Heron on ridgetiles of house roofThe second bird is one I see frequently – a heron.  We have streams and ponds running through the local parks and an egret and two herons are regular visitors.  I’ve seen them sitting in trees in the streets adjacent to the park – and I have to say that watching a gawky heron trying to land in the spindly upper branches of a eucalyptus tree is one of the funniest things I’ve ever seen – but to find one perched on the ridge tile of a roof in the middle of a housing estate is not so common.

By the time I got home, the heel of my left foot was totally shredded.  So now I have a dilemma.  Do I give my pretty purple pumps to a charity shop in the hope that someone else’s foot will fit into them more comfortably?  Do I save anyone else from the pain and consign them straight to the bin?  Or do I persevere in the hope that, in time, I’ll be able to break them in.  After all, my socks stayed perfectly dry.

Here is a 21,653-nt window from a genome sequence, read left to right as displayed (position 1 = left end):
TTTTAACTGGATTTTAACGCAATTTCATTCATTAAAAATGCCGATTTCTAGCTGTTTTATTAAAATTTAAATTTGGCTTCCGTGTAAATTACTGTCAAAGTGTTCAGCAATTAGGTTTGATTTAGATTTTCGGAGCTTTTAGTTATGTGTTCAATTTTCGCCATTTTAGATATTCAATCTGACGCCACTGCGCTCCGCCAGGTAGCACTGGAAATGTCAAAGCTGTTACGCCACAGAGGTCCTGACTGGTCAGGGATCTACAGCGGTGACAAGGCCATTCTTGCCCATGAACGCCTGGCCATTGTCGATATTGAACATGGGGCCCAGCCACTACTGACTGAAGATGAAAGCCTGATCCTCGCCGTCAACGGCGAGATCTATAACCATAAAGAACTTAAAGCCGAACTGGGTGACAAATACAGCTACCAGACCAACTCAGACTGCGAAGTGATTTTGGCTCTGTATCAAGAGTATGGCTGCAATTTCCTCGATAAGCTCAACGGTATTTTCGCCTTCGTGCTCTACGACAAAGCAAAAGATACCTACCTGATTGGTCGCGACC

March 2018 Competition Results – Becky Bagnell Adjudication

I was absolutely thrilled to be placed third in the most recent Hampshire Writers’ Society competition – and even more thrilled that my good friend, Nancy, received a highly commended.

If you would like to see more examples of my short / flash fiction, click on the ‘Writing’ tab above and choose a title.

Hampshire Writers' Society

Literary Agent specialising in children’s books and founder of Lindsay Literary Agency, Becky Bagnell kindly spared some time in her busy diary to adjudicate the March 2018 competition.

Becky Bagnell adjudicating March 2018 Becky Bagnell announces her adjudication

Write 300 words, for readers aged 9-12, about an incredible secret that if discovered could change the planet or the people on it.